US 7351919 B1
A port cover for covering a port formed in a host device, the port cover includes a bottom portion, a plurality of side portions, and couplers to attach the sides to a host device, where said couplers attach on either side of the port.
1. A method of securing information being transferred from an information-storing device to a host device, the method comprising:
providing a port formed in the host device, the port allowing the information-storing device to be inserted into and removed from the host device by a user;
providing a port cover having a conductor formed therein along a path substantially encompassing an area between spaced edges of the port cover, wherein the port cover is moveable between a first position in which the port cover blocks the port and a second position in which the port cover enables access to the port;
positioning the port cover over the port and coupling it to the host device so as to block the port and place the port cover in the first position;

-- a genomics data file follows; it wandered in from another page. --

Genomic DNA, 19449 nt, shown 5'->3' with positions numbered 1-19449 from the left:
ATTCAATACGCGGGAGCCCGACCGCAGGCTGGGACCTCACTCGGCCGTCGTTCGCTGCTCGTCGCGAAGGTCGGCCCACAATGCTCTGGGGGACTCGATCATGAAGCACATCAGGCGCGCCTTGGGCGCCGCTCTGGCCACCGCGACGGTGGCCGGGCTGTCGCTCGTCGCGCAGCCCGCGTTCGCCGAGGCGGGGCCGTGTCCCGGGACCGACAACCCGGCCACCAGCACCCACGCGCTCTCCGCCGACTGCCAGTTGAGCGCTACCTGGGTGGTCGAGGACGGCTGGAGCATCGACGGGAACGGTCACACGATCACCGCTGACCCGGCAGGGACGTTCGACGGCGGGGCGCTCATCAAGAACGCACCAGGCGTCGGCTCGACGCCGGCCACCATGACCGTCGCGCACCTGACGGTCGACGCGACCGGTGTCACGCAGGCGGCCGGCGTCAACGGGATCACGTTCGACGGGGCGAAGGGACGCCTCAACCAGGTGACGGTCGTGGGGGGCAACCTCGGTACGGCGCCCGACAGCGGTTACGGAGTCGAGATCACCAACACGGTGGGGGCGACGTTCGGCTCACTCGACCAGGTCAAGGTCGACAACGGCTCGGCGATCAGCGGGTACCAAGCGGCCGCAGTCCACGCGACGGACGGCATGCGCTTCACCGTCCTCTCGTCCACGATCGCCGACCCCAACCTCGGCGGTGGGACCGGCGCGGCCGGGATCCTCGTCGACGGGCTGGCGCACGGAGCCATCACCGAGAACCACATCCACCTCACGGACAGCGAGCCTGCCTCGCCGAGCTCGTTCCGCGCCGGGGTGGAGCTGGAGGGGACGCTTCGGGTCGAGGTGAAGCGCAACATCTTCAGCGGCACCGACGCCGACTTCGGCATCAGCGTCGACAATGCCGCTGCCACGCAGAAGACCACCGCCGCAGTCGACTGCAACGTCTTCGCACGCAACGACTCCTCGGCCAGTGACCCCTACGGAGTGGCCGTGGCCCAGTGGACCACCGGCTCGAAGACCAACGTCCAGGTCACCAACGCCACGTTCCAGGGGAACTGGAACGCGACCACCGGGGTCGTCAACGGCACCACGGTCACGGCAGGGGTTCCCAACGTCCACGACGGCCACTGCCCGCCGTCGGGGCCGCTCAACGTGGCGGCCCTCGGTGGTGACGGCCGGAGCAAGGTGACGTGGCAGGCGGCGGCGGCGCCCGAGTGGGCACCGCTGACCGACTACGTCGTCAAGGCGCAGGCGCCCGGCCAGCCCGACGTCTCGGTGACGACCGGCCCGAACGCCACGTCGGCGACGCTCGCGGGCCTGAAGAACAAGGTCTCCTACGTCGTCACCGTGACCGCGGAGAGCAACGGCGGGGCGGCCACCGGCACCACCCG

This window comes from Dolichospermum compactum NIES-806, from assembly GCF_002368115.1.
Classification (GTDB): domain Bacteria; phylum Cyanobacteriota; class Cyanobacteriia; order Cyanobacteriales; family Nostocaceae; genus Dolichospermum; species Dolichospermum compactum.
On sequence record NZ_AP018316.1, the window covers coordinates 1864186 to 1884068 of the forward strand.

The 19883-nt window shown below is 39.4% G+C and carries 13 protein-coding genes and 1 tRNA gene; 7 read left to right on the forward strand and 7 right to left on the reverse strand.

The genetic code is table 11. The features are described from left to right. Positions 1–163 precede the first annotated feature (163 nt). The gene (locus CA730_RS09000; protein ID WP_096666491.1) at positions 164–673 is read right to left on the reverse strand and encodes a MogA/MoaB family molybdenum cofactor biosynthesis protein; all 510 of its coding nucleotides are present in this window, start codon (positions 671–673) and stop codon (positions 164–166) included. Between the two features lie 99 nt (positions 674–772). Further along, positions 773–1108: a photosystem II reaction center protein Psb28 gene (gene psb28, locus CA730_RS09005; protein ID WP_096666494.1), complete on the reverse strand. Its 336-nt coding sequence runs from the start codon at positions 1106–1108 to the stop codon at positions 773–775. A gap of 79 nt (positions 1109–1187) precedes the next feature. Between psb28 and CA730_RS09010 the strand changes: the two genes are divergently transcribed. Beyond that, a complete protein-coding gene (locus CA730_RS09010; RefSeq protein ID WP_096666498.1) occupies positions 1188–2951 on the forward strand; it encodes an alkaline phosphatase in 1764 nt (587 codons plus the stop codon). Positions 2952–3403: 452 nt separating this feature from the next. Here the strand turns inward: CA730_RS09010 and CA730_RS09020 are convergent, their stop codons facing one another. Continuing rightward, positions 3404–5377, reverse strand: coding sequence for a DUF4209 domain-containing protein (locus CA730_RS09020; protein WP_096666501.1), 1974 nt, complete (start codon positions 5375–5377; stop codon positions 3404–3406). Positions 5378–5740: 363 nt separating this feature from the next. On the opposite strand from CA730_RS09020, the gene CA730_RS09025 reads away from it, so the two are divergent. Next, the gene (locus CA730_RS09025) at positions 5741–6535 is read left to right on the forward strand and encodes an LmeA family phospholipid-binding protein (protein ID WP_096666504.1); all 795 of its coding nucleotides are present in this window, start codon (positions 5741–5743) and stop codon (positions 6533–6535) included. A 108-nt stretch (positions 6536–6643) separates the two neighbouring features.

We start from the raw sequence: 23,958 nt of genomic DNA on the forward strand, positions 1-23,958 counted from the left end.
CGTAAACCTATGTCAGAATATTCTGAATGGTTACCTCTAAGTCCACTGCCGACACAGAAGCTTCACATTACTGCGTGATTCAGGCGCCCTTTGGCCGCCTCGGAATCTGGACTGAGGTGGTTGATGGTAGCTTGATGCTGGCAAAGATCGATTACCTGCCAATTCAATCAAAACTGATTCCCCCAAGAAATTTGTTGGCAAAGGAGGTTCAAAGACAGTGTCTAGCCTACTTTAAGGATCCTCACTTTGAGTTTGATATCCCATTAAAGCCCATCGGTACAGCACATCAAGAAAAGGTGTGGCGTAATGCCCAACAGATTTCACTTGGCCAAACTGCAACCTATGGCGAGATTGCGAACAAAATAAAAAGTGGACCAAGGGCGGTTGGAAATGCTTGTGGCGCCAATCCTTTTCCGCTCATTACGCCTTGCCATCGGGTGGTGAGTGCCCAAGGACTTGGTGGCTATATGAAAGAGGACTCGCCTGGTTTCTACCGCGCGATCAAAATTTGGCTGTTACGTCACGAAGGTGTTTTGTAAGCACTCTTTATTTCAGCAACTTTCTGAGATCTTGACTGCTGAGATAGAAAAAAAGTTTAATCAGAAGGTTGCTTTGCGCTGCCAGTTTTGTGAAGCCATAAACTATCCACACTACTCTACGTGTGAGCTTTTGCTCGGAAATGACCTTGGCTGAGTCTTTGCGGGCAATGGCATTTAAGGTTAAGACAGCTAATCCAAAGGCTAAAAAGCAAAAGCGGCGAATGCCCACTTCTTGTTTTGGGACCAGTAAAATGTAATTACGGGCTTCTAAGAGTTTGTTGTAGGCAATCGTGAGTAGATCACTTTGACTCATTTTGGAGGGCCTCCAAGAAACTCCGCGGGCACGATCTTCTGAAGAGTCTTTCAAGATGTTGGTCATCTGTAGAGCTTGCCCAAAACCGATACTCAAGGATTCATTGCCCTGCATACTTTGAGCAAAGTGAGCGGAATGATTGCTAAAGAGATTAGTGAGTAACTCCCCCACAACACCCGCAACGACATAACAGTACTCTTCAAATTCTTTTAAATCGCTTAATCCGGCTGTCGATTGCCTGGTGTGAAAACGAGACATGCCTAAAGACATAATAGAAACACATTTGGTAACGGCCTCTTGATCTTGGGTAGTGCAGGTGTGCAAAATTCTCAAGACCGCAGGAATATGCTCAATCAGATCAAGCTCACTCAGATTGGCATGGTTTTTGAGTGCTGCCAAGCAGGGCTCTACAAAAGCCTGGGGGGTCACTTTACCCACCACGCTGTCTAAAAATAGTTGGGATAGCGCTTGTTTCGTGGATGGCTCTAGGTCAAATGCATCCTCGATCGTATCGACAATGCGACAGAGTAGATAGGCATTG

supplying an electric signal to the conductor formed in the port cover; and
monitoring the electric signal to ensure that the port cover is correctly placed in the first position.
2. The method set forth in
3. The method set forth in
4. An apparatus for use with a smart card, the apparatus comprising:
a host device capable of accessing information stored in the smart card, the host device including a housing having a port formed therein, the port allowing the smart card to be inserted into and removed from the host device by a user, wherein when the smart card is inserted into the port, information can be transferred from the smart card to the host device;
a port cover removably coupled to the housing surrounding the port, wherein the port cover is adapted to be moveable back and forth between a first position in which the port cover physically blocks the port and a second position in which the port cover does not physically block the port; and